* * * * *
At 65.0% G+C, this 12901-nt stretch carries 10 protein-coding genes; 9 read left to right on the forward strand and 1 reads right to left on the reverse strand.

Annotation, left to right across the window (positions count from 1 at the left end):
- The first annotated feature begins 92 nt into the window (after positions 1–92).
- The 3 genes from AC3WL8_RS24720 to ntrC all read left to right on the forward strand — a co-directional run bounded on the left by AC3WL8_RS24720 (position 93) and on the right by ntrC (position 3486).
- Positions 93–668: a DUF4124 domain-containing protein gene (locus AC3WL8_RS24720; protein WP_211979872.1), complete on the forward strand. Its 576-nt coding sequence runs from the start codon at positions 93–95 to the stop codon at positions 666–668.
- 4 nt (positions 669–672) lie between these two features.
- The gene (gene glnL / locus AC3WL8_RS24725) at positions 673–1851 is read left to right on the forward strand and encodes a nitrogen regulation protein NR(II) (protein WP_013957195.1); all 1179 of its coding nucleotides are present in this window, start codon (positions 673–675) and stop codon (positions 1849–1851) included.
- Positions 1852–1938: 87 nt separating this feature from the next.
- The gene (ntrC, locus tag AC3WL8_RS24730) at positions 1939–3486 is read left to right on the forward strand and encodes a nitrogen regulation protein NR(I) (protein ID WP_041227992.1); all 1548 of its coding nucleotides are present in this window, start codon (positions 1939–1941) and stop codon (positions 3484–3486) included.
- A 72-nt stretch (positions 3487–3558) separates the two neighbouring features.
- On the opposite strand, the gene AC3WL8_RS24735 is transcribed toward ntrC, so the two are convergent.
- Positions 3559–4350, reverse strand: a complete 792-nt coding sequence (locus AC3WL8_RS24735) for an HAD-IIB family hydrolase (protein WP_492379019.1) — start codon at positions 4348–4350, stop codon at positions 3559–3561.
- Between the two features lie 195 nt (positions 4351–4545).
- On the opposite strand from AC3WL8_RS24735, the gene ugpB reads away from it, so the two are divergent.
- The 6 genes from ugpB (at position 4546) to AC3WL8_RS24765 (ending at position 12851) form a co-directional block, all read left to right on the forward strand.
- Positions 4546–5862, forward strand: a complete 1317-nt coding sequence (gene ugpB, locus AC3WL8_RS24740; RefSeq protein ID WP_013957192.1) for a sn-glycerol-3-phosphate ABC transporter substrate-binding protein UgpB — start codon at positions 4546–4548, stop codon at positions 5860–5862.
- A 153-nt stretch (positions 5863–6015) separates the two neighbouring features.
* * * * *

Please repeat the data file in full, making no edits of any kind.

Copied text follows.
At 65.0% G+C, this 12901-nt stretch carries 10 protein-coding genes; 9 read left to right on the forward strand and 1 reads right to left on the reverse strand.

Annotation, left to right across the window (positions count from 1 at the left end):
- The first annotated feature begins 92 nt into the window (after positions 1–92).
- The 3 genes from AC3WL8_RS24720 to ntrC all read left to right on the forward strand — a co-directional run bounded on the left by AC3WL8_RS24720 (position 93) and on the right by ntrC (position 3486).
- Positions 93–668: a DUF4124 domain-containing protein gene (locus AC3WL8_RS24720; protein WP_211979872.1), complete on the forward strand. Its 576-nt coding sequence runs from the start codon at positions 93–95 to the stop codon at positions 666–668.
- 4 nt (positions 669–672) lie between these two features.
- The gene (gene glnL / locus AC3WL8_RS24725) at positions 673–1851 is read left to right on the forward strand and encodes a nitrogen regulation protein NR(II) (protein WP_013957195.1); all 1179 of its coding nucleotides are present in this window, start codon (positions 673–675) and stop codon (positions 1849–1851) included.
- Positions 1852–1938: 87 nt separating this feature from the next.
- The gene (ntrC, locus tag AC3WL8_RS24730) at positions 1939–3486 is read left to right on the forward strand and encodes a nitrogen regulation protein NR(I) (protein ID WP_041227992.1); all 1548 of its coding nucleotides are present in this window, start codon (positions 1939–1941) and stop codon (positions 3484–3486) included.
- A 72-nt stretch (positions 3487–3558) separates the two neighbouring features.
- On the opposite strand, the gene AC3WL8_RS24735 is transcribed toward ntrC, so the two are convergent.
- Positions 3559–4350, reverse strand: a complete 792-nt coding sequence (locus AC3WL8_RS24735) for an HAD-IIB family hydrolase (protein WP_492379019.1) — start codon at positions 4348–4350, stop codon at positions 3559–3561.
- Between the two features lie 195 nt (positions 4351–4545).
- On the opposite strand from AC3WL8_RS24735, the gene ugpB reads away from it, so the two are divergent.
- The 6 genes from ugpB (at position 4546) to AC3WL8_RS24765 (ending at position 12851) form a co-directional block, all read left to right on the forward strand.
- Positions 4546–5862, forward strand: a complete 1317-nt coding sequence (gene ugpB, locus AC3WL8_RS24740; RefSeq protein ID WP_013957192.1) for a sn-glycerol-3-phosphate ABC transporter substrate-binding protein UgpB — start codon at positions 4546–4548, stop codon at positions 5860–5862.
- A 153-nt stretch (positions 5863–6015) separates the two neighbouring features.